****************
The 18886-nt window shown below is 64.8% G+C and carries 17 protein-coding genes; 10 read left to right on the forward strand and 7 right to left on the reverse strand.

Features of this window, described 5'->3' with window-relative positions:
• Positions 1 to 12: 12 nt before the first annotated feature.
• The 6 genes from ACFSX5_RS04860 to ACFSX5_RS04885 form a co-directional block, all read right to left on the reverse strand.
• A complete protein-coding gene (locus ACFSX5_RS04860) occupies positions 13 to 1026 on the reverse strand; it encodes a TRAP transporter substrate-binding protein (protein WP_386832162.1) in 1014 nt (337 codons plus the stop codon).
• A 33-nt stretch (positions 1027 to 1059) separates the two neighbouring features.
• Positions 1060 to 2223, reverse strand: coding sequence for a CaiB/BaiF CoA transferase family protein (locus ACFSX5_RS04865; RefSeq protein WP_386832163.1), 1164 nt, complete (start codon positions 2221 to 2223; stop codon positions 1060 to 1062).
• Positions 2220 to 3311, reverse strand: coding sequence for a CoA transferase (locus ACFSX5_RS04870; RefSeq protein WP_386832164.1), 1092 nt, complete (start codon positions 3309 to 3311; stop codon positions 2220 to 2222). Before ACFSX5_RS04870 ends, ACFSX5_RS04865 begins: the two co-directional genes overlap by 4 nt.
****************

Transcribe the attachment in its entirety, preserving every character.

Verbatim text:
The 18886-nt window shown below is 64.8% G+C and carries 17 protein-coding genes; 10 read left to right on the forward strand and 7 right to left on the reverse strand.

Features of this window, described 5'->3' with window-relative positions:
• Positions 1 to 12: 12 nt before the first annotated feature.
• The 6 genes from ACFSX5_RS04860 to ACFSX5_RS04885 form a co-directional block, all read right to left on the reverse strand.
• A complete protein-coding gene (locus ACFSX5_RS04860) occupies positions 13 to 1026 on the reverse strand; it encodes a TRAP transporter substrate-binding protein (protein WP_386832162.1) in 1014 nt (337 codons plus the stop codon).
• A 33-nt stretch (positions 1027 to 1059) separates the two neighbouring features.
• Positions 1060 to 2223, reverse strand: coding sequence for a CaiB/BaiF CoA transferase family protein (locus ACFSX5_RS04865; RefSeq protein WP_386832163.1), 1164 nt, complete (start codon positions 2221 to 2223; stop codon positions 1060 to 1062).
• Positions 2220 to 3311, reverse strand: coding sequence for a CoA transferase (locus ACFSX5_RS04870; RefSeq protein WP_386832164.1), 1092 nt, complete (start codon positions 3309 to 3311; stop codon positions 2220 to 2222). Before ACFSX5_RS04870 ends, ACFSX5_RS04865 begins: the two co-directional genes overlap by 4 nt.